A grand coalition is the likely outcome of German political parties' negotiations. But critics are calling it a bit too "grand" this time. Will the opposition influence new legislation at all over the next four years?
An elephant sits across from a tiny mouse. At least that's the sort of metaphor being used to describe the yawning gap in power between the likely coalition government and its minuscule opposition.
Of 631 seats in the Bundestag, Germany's lower house of parliament, no less than 504 would be taken by a potential "grand coalition" between Chancellor Angela Merkel's union of Christian Democrats, its Bavarian sister party of Christian Socialists, and the Social Democratic Party.
That leaves just 127 seats for the likely opposition candidates, The Left and the Greens. Prior to September elections, opposition parties accounted for more than twice as many seats in German parliament; at that time, the Social Democratic Party (SPD) was still among them. Having likely lost the SPD heavyweight from its bench, opposition forces are now left with few options for participating in - as well as critiquing - the work of the coalition government.
Opposition parties in Germany normally have an extensive toolbox for procedurally reigning in the governing parties: They can lodge official inquiries that he government must answer in full; they can assemble attention-grabbing investigatory committees to uncover behind-the-scenes wheeling and dealing in government ministries; and they can call on Germany's highest court to judge the constitutionality of proposed legislation.
But in the plenary hall of the Bundestag, opposition voices will now be muffled. Since microphone time in the chamber is apportioned on relative political fraction strength, opposition speaking privileges will be curtailed. In a one-hour debate, for example, the opposition would have just 12 minutes to voice their concerns.
"The Greens and The Left will no longer be able to propose a committee of inquiry, nor to file a motion of no-confidence in the government," said political scientist Stephan Bröchler at the University of Giessen.
The right to invoke such proceedings is only afforded to opposition factions holding 25 percent or more of the Bundestag's seats, according to Article 44 of Germany's Basic Law as well as parliamentary rules. The Left and the Green Party together account for just 20.
"If it stays that way," Bröchler told DW, "there's the danger it'll do damage to democracy."
Inquiry at work
Jan van Aken, a Left party parliamentarian, said he sees things similarly. Like many of his colleagues, he places his trust, however, in the power of written inquiry procedures. That right will remain, after all. And although the government often tries to conceal points of critique in responding to such inquiries, opposition parties are well trained in the types of interrogative tactics that bring hidden, uncomfortable facts to the light of day.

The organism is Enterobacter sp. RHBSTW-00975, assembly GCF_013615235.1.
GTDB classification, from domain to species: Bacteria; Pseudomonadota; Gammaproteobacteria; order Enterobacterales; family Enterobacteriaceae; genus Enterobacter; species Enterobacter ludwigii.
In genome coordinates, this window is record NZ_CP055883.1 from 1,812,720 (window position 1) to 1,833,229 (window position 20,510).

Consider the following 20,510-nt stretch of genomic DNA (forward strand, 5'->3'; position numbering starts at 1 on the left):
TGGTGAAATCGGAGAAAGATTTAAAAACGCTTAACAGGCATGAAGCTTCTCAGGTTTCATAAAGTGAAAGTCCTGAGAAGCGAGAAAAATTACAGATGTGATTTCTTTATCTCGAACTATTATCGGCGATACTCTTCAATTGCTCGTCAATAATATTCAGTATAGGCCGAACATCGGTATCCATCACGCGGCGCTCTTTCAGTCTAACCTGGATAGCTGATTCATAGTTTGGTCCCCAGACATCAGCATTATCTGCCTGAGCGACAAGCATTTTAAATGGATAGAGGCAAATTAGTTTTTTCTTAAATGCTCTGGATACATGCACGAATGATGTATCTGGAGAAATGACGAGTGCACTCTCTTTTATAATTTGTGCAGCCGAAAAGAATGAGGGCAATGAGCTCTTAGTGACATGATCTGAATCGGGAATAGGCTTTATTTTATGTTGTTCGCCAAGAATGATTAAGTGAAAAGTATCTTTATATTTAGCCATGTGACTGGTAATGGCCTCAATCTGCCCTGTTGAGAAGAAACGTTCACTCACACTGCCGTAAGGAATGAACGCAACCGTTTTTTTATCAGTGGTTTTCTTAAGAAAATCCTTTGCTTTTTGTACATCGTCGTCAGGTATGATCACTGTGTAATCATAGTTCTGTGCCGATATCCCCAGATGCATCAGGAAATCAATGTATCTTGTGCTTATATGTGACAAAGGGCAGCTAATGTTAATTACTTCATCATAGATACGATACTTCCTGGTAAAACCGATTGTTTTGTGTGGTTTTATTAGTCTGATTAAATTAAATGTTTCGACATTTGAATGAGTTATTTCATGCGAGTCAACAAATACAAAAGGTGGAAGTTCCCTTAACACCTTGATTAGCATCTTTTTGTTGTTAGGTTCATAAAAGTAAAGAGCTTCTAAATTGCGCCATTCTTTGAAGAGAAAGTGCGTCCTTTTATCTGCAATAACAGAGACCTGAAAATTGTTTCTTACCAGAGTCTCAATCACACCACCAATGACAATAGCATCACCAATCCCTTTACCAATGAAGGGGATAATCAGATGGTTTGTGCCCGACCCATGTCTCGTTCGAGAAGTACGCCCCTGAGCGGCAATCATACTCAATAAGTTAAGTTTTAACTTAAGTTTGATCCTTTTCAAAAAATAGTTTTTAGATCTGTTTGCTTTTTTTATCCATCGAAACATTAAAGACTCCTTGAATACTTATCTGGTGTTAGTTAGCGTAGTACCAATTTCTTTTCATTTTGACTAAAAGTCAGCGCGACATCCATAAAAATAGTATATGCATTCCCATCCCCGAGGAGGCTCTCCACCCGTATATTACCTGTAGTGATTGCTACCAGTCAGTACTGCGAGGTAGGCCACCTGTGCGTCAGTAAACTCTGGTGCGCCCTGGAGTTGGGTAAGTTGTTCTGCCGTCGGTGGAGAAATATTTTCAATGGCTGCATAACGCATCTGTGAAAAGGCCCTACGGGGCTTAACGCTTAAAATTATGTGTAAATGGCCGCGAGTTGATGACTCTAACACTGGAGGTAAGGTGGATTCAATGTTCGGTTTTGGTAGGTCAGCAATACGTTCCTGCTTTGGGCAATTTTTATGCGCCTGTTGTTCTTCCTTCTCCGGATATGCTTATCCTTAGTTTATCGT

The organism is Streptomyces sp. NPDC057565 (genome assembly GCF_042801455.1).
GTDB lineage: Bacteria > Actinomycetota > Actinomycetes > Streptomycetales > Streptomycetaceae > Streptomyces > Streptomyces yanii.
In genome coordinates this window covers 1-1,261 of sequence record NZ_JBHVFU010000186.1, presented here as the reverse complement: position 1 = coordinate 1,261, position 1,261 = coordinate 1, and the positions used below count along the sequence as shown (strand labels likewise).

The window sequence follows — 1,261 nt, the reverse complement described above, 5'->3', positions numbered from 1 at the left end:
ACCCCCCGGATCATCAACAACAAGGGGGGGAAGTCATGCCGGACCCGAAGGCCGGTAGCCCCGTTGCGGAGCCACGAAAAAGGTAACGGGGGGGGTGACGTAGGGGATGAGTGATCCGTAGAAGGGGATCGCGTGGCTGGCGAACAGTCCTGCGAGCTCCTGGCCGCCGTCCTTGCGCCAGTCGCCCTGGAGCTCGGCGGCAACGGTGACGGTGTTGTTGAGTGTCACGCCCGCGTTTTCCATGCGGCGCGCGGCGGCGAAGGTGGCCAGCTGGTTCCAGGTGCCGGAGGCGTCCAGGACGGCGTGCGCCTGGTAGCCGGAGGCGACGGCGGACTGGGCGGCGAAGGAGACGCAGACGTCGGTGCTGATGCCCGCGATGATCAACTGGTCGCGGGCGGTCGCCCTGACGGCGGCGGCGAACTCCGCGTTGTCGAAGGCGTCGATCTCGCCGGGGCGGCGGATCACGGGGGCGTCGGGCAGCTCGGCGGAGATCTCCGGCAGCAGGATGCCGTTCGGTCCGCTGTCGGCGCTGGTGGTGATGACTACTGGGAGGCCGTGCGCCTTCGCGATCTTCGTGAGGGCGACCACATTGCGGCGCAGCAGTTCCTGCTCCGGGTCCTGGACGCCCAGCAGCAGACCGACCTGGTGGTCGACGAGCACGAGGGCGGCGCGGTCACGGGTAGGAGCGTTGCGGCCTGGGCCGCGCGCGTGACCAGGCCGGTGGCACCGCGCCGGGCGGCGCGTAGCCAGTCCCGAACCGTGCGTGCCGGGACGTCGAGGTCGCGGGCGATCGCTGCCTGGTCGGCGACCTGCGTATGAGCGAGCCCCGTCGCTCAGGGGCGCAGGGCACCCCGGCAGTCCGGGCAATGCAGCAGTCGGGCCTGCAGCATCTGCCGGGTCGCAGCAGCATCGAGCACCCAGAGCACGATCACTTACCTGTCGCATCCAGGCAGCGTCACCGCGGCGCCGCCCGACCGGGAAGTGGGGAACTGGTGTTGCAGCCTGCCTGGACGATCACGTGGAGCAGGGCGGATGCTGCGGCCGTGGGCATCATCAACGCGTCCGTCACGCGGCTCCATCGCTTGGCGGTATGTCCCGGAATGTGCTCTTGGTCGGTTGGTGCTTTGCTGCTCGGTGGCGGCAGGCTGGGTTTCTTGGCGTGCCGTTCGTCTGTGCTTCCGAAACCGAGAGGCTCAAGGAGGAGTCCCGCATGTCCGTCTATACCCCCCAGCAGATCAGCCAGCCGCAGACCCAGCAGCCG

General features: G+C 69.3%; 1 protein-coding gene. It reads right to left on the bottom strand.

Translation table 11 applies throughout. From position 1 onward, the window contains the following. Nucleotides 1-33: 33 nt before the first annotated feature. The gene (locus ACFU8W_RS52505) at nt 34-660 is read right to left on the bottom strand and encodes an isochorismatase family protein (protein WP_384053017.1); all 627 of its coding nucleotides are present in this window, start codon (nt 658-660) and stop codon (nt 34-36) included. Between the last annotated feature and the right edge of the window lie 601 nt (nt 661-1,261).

"What we've already found out together is remarkable," he told DW.
Weapons experts and deliveries of chemicals, which were approved by the last grand coalition that governed from 2005 to 2009, were uncovered by the opposition of the time.
But at that time, the opposition had an extra party amongst its ranks: the business-friendly, free-market liberal Free Democratic Party (FDP). The FDP was Merkel's junior coalition partner for the last four years, but in September's elections, the FDP fell just below the 5 percent threshold necessary for entering Germany's Bundestag, excluding it from parliament and thus from the opposition's ranks.
Hans Josef Fell, a politician in Germany's Bundestag since 1989 as a member of the Green Party, mentioned a different way of influencing the government.
"We talk to each other in parliamentary committees," he told DW. One thing the public doesn't often notice, he said, is that political parties work together in a friendly and professional atmosphere within these subject-specific groups. "With good arguments, you can always persuade," Fell added. "Rarely are the political fronts entrenched."
Many in the opposition share that view. The opposition's task is completed, as they see it, when the combined opposition groups succeed in bringing topics to the table that might ultimately work their way into the general political debate.
Opposition parties will also receive help from another angle. Under grand coalition governments, said Uwe Jun, a political scientist at the University of Trier, stronger resistance movements tend to form outside the walls of parliament. Unions, citizens' initiatives, protest movements and even the media take part, Jun said.
With regard to the media, however, parliamentarian Dieter Dehm of The Left party disagreed. "Critical journalism has declined miserably over the last 30 years," he told DW, referencing what he considers to be the tabloid nature of the press.
While The Left received 8.6 percent of the popular vote, Dehm said, it receives just one percent of the coverage by state-funded news broadcasters.
Even some members of the CDU see the parliamentary situation as a bit too lopsided. In an interview with the regional Rhein-Neckar newspaper, CDU Deputy Chairman Thomas Strobl conceded that he was "not entirely comfortable" with the current arrangement.
A constitutional change, or at the very least a change in the Bundestag's bylaws, is inevitable, according to political scientist Bröchler.
Left Party parliamentarian van Aken as well as other opposition politicians will also strive for greater legal rights for the opposition in parliament.
"If the governing coalition doesn't want to grant us further minority rights, our only path will be toward the Constitutional Court," van Aken said.
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